Pharmaceutical Companies Need to Jump into Digital Therapeutics. Now.


The digital health landscape can still feel a bit like the wild west these days.

There are many great ideas out there, and plenty of great companies doing impressive innovative work. But because many of these solutions are not clinically validated, it is also increasingly difficult to sort through which solutions are actually driving behavioral change for consumers.

For me, this begs a big question: What will the next generation of digital therapeutics and diagnostics look like, and how can we solve the validation problem?

The Challenge: Validation

First, I should back up and talk a bit about the challenge of validating efficacy of digital tools, as I think it’s one of the next big steps in digital therapeutics. I was recently in a round table discussion with folks from a number of the nation’s largest health care systems, and many of those providers agreed that they had little time and no resources with which to determine which solutions they should actually trust, it was simply overwhelming.

For example, there are hundreds of mental health apps on the market right now, but how do you make sense of all those choices? How does a provider determine which one to recommend to a patient?  Even solutions from the “big companies” are not always clinically validated nor proven to cause actual health behavior changes, either (Lumosity, for example, was recently was fined $2 million by the FTC for not being able to scientifically back up their claims).  At the moment, in this market flooded with digital health solutions, there is no one streamlined way to determine which solutions are clinically sound.  

The Early Winner: Point Solutions

In digging deeper, you’ll also find that most of the current, available digital health solutions are “point solutions.” They measure just one, or possibly a few things, with intense focus: for example, many popular apps measure blood sugar, heart rate, or emotional state through voice.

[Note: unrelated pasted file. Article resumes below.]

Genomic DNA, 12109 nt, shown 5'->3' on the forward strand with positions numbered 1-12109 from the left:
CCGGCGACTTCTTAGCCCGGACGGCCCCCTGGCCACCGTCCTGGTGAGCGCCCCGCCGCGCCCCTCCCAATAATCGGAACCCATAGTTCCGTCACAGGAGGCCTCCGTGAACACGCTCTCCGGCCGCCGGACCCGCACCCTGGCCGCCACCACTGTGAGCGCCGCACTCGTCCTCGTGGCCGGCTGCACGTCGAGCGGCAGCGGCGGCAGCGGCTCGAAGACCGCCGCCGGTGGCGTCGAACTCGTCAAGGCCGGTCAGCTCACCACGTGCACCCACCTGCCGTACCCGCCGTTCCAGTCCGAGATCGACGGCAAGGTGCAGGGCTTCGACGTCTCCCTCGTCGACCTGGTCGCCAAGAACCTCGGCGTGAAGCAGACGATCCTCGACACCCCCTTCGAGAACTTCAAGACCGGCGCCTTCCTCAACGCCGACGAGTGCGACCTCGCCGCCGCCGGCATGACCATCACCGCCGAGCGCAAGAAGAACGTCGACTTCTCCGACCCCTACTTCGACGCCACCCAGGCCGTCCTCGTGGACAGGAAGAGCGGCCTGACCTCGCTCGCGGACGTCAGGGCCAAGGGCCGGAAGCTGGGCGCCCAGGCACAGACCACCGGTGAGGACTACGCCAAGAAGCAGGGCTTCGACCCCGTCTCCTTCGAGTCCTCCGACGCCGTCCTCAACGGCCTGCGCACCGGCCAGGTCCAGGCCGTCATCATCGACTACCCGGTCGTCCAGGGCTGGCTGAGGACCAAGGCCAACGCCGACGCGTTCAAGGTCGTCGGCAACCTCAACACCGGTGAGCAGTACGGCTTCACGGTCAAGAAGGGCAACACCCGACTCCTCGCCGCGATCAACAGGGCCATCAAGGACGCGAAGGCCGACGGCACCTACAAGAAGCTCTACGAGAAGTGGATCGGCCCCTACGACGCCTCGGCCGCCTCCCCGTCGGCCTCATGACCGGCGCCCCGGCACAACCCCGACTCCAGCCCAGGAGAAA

This is a well discussed improvement in patient care.  Previously, providers only measured the patient’s state at a single point in time (for example, at the doctor’s office). But now, providers are able to collect longitudinal, consistent measurements of a patient’s state in many small pieces, which is powerful.

The Opportunity: Combining Data from Solutions to Create a Holistic View

The next challenge, then, goes beyond just collecting data from point solutions, and it even goes beyond just understanding that data. Now, we have the opportunity to take all of this longitudinal data from multiple inputs and digital biomarkers, use it to create a holistic view of patient care and health, and to begin to make correlations between that data and disease state.

Then (and only then) can we begin to create therapeutic, diagnostic, and prophylactic tools, using data and insights to make true, validated recommendations that rely on what we know from large quantities of landscape data. These new tools will hopefully motivate behavioral change and will ideally influence health outcomes as well.  This is where we could start to realize the promise of digital health, where digital tools could truly complement, or perhaps even replace traditional medicine, maybe even doctors and pharmaceuticals themselves!

The Opportunity: Pharmaceutical Industry Action